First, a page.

Daily briefing

10 things you need to know today: April 11, 2022

Civilians flee eastern Ukraine as Russian offensive looms, France's Macron heads to a runoff against far-right rival Le Pen, and more

1

Civilians flee eastern Ukraine ahead of Russia offensive

Civilians rushed to leave eastern Ukraine on Sunday as invading Russian forces shifted away from efforts to take the capital, Kyiv, and other areas in the north, and focused on a renewed push to take the southeastern port city of Mariupol and the contested eastern region of Luhansk. Satellite images released by the U.S. space technology firm Maxar Technologies showed an eight-mile convoy of Russian military vehicles heading through eastern Ukraine. European countries have started reopening embassies in Kyiv since Russian forces gave up on taking the city. After a series of setbacks, Russia appointed a new Ukraine war commander, Gen. Alexander Dvornikov, 60, a U.S. official said Sunday.

2

Macron headed for runoff with far-right rival Le Pen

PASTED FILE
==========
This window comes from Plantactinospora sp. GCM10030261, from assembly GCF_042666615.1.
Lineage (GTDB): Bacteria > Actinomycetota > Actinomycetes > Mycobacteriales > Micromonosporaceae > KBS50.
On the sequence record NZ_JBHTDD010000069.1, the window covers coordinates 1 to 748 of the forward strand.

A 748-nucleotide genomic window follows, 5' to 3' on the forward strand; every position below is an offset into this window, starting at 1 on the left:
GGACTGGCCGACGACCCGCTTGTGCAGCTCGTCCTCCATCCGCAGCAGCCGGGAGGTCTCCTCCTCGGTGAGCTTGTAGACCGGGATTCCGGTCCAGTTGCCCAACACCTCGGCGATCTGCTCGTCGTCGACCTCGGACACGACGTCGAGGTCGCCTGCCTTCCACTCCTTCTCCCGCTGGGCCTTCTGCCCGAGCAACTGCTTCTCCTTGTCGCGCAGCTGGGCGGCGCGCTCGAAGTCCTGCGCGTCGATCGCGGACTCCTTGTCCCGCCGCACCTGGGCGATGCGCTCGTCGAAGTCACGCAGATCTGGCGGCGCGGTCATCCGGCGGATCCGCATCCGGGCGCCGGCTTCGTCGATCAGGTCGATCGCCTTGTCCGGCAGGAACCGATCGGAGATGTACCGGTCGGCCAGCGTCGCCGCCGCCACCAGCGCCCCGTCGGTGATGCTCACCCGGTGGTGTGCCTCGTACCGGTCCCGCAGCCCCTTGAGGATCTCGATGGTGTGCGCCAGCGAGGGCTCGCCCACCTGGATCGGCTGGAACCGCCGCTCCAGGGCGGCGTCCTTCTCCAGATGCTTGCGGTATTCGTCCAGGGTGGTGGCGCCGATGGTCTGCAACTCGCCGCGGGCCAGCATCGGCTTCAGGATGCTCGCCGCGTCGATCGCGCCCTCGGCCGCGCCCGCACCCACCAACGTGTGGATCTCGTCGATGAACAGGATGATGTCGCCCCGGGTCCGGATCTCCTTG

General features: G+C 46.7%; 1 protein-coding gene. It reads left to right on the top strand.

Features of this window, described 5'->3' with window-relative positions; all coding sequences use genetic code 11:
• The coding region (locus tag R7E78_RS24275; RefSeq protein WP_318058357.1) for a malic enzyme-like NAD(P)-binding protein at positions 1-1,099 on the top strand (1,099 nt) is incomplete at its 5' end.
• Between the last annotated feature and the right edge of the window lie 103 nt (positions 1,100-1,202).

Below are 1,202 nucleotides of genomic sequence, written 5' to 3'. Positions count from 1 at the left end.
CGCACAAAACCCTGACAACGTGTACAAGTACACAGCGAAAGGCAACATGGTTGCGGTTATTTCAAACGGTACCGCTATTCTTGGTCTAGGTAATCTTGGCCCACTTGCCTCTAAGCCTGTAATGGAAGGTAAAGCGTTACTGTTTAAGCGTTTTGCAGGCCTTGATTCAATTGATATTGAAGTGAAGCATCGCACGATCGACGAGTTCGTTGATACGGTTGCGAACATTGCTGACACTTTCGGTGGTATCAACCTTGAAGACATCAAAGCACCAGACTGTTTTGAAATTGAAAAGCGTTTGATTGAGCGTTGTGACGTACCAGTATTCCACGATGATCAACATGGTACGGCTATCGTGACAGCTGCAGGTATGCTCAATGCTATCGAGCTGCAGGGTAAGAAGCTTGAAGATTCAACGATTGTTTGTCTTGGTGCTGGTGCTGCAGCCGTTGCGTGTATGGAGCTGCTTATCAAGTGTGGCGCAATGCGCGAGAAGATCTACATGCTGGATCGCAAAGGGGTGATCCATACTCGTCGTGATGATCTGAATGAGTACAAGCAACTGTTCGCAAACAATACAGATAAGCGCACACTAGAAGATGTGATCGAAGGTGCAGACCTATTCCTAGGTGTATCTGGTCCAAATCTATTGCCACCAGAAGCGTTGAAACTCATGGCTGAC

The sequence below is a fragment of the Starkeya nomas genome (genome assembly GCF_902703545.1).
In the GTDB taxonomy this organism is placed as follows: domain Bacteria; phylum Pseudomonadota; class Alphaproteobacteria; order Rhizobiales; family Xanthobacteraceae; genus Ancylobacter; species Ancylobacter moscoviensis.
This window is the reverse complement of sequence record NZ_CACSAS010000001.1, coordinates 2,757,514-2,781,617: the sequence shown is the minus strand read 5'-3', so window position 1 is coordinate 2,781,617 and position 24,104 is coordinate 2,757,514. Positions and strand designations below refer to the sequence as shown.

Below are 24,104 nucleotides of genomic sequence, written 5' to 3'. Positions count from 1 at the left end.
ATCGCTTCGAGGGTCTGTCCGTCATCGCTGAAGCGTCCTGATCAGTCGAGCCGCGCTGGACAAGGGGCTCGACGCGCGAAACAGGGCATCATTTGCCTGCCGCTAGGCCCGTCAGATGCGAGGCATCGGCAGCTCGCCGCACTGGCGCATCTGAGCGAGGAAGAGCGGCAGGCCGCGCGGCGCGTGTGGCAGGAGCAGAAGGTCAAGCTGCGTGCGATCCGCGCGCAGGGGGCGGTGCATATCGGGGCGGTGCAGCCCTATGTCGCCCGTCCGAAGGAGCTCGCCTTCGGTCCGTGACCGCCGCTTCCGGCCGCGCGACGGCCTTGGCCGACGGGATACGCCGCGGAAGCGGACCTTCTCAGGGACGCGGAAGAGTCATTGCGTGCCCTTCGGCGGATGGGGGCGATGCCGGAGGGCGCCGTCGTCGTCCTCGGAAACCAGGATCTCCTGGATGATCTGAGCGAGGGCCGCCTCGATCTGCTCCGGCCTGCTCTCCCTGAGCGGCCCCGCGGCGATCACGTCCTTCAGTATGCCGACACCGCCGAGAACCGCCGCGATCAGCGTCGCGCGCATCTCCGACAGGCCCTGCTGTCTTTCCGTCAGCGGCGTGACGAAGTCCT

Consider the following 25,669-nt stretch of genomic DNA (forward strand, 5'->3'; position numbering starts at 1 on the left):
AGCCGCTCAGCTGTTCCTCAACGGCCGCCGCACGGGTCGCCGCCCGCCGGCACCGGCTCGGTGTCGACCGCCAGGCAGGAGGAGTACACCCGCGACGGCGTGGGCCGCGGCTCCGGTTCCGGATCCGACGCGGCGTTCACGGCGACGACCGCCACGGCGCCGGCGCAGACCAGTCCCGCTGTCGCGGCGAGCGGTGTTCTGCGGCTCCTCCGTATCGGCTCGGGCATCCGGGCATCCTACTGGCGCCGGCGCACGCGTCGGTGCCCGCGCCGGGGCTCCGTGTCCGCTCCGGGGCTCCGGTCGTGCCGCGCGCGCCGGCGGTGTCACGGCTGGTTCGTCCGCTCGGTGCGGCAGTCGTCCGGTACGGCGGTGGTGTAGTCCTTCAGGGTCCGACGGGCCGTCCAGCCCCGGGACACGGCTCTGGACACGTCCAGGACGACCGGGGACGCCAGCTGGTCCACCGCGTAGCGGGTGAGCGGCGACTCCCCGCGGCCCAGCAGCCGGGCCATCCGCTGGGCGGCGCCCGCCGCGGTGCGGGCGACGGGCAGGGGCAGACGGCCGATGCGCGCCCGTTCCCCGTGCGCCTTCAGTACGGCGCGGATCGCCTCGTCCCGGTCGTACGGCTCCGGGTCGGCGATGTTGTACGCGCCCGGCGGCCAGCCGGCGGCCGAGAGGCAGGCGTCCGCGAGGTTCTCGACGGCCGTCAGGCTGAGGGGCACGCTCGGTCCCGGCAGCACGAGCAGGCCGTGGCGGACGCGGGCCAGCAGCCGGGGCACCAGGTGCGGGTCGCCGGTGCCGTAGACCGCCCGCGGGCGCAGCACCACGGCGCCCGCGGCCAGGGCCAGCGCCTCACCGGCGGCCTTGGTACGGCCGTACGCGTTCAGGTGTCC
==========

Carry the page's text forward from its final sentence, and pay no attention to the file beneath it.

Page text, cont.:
French President Emmanuel Macron will face far-right rival Marine Le Pen in a rematch of their 2017 presidential-election runoff, according to Sunday projections based on preliminary ballot counts published by French polling agencies. Shortly after voting closed, Macron was projected to get 28.5 percent of the vote, with Le Pen close behind with 24.2 percent thanks to a late surge fueled by dissatisfaction with rising prices, and security and immigration problems. Political analysts credited the anti-NATO Le Pen's performance to the appeal of her conservative politics as the war in Ukraine fuels nationalist currents across Europe. Despite a lackluster campaign, Macron is favored to win the April 24 second round.

3

Cheney denies Jan. 6 panel divided over Trump criminal referral

Rep. Liz Cheney (R-Wyo.) on Sunday disputed a New York Times report that members of the Jan. 6 House select committee are divided on whether to make a criminal referral for former President Donald Trump to the Justice Department. The panel has said it has gathered sufficient evidence to ask DOJ to consider whether to charge Trump with obstructing a congressional proceeding and conspiring to defraud the American people by insisting, without evidence, that the 2020 election was stolen from him through voter fraud, and urging his supporters to fight to prevent lawmakers from certifying his loss to President Biden. "There's not really a dispute on the committee," Cheney told CNN's Jake Tapper. 

4

Biden administration to release ghost-gun rule